sufficient accuracy, the model and the system is equivalent. If it
wasn't, all modelling would be just an exercise in futility.

Whether the system is a gas box, or a human mind is the same.

Consider statespace velocity times trajectory (info-theory) entropy for
an abstract computation index. I can't think of a system I can't
benchmark it off hand.

> Eugene is one of them. Me, I like to keep an open mind, although it gets
> harder every year.

I can't know human mind is just computation, of course. I just suspect. I
might be wrong, of course.

> In the meantime, I'll be looking into more Popper. He was obviously
> fascinated by this question, and I haven't read everything he had to say
> about it yet.

Alas, I haven't time to dig into philosophy... It's great fun, but
this pesky reality always interferes :(

> > I dunno... Going for the right goals, but for wrong reasons? What's wrong
> > with that? These objectivists are certainly not utilitarists. But they
> > are certainly irrational.
> Utilitarianism is irrational too. Most of the people that "utilitarian

Not if utilitarism tries to derive implementable future strategies from
guessing the shape of the Great & Mysterious Fitness Function. If there is
such a thing, that is.

> libertarians" look to for guidance in difficult political questions (I

I think the iterated prisonner's dilemma (iPD) might well give us handy
rules for dealing with our co-humans. I mean: what can we lose? Just
building a wrong strategy from a wrong model. So what? It rarely kills
one, at least not immediately. Why should I resist the evolutionary
process, once I am aware it exists? I may. I may not. Free will? Who

> have in mind David Friedman here) deny that they are utilitarians, and for
> damn good reason: David Friedman is *not* a utilitarian, and neither am I.
> Unless "utilitarian" suddenly means something utterly different from the
> very clear technical meaning that was established at the climax of
> utilitarian thought in late nineteenth-century Britain. Frankly, of late

Alas, I am a cave man. I have no idea what these distinguished gentlemen
thought and wrote. My (very fuzzy) understanding of utilitarism is based
on some "The Mind's I" contribution, about God being utilitarist, and such.

> I like Hayek's thinking best, and he's certainly no utilitarian either.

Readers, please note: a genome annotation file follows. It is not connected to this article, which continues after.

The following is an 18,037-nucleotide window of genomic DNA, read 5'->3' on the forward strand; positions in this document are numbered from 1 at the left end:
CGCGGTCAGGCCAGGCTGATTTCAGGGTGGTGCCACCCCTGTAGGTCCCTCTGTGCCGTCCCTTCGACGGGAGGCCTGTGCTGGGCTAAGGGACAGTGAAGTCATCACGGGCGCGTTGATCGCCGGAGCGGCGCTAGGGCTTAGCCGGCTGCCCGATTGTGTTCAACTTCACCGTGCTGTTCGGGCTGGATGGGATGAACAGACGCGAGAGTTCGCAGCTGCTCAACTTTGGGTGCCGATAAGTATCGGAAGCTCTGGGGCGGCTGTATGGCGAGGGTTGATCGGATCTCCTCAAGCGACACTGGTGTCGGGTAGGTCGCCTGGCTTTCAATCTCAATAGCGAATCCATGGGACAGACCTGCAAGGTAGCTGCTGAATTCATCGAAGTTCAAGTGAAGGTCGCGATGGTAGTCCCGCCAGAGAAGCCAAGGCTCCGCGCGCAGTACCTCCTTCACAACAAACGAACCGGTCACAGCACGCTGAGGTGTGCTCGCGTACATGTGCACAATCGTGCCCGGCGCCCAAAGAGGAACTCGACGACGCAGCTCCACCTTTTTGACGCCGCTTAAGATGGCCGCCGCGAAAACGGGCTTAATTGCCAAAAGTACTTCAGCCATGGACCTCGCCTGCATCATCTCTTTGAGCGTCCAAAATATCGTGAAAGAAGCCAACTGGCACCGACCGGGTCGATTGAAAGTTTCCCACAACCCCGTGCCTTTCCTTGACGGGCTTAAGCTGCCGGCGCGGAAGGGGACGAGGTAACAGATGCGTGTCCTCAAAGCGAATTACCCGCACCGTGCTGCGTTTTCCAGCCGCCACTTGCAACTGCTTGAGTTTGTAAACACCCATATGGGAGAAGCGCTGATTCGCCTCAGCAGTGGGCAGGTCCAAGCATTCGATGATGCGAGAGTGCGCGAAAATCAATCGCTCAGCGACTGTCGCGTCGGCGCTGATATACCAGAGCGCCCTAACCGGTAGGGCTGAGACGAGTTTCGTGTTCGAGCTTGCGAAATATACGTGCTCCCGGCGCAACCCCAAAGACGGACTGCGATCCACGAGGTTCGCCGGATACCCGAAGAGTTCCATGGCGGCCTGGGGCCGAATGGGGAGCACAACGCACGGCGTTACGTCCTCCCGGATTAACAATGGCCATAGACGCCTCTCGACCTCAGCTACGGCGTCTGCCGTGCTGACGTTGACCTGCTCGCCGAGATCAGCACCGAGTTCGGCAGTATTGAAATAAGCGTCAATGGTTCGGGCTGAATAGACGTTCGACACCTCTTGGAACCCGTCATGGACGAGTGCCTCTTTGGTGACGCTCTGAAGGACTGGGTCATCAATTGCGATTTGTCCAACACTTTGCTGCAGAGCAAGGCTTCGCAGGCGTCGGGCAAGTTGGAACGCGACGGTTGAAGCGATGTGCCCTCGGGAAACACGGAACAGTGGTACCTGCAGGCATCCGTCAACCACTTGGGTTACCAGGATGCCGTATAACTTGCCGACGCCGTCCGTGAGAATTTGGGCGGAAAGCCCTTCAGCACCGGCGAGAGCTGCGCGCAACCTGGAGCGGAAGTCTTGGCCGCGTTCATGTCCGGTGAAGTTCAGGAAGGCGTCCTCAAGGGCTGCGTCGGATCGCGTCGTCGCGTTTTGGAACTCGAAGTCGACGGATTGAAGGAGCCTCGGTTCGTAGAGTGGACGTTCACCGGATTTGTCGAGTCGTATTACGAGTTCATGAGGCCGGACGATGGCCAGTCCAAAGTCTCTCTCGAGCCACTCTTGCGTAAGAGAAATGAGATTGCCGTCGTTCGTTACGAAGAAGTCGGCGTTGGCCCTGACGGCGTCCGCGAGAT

> Nor is he an objectivist, though I think Rand approved of him. If
> objectivists want to criticize libertarians, that's okay with me (though I
> really wonder about their motivation), but if they seek to criticize
> libertarians on the grounds that libertarians are utilitarians, then they
> are attacking straw men... a time-honored Objectivist recreation, I'm
> afraid.

World's a funny place ;)

> I suspect what makes them *really* nervous is that so many libertarians
> are vague Taoists or Discordians who, while continuing to keep their
> intellectual tools for thinking about philosophy sharp, have utterly
> abandoned any and all philosophical *commitments*. And who feel happier
> that way. And whose valuable political commitments aren't even slightly
> harmed by such lack of philosophical commitment. But most seriously
> committed Objectivists I've known don't even know how to begin arguing
> against this stance by any means other than the ad hominem. I would be

Hey, that's a perfectly rational thing to do! Ad hominem works great in a
debate. That's why it has been invented. We're still not ripe for a
rational (whatever that might be...) discourse yet, it seems. For now,
studying rhetoric, and having a Ph.D. in social engineering (wonderful
term, whoever invented it ;) helps a lot in the real world.

> very interested in seeing some clear, calm, rational arguments against
> this stance.
> (I'd also be interested in seeing a solid refutation of Hayek, too, but
> I'm not getting my hopes up or anything.)

| mailto: | transhumanism >H, cryonics, |
| mailto: | nanotechnology, etc. etc. |
| mailto: | "deus ex machina, v.0.0.alpha" |
| icbmto: N 48 10'07'' E 011 33'53'' | |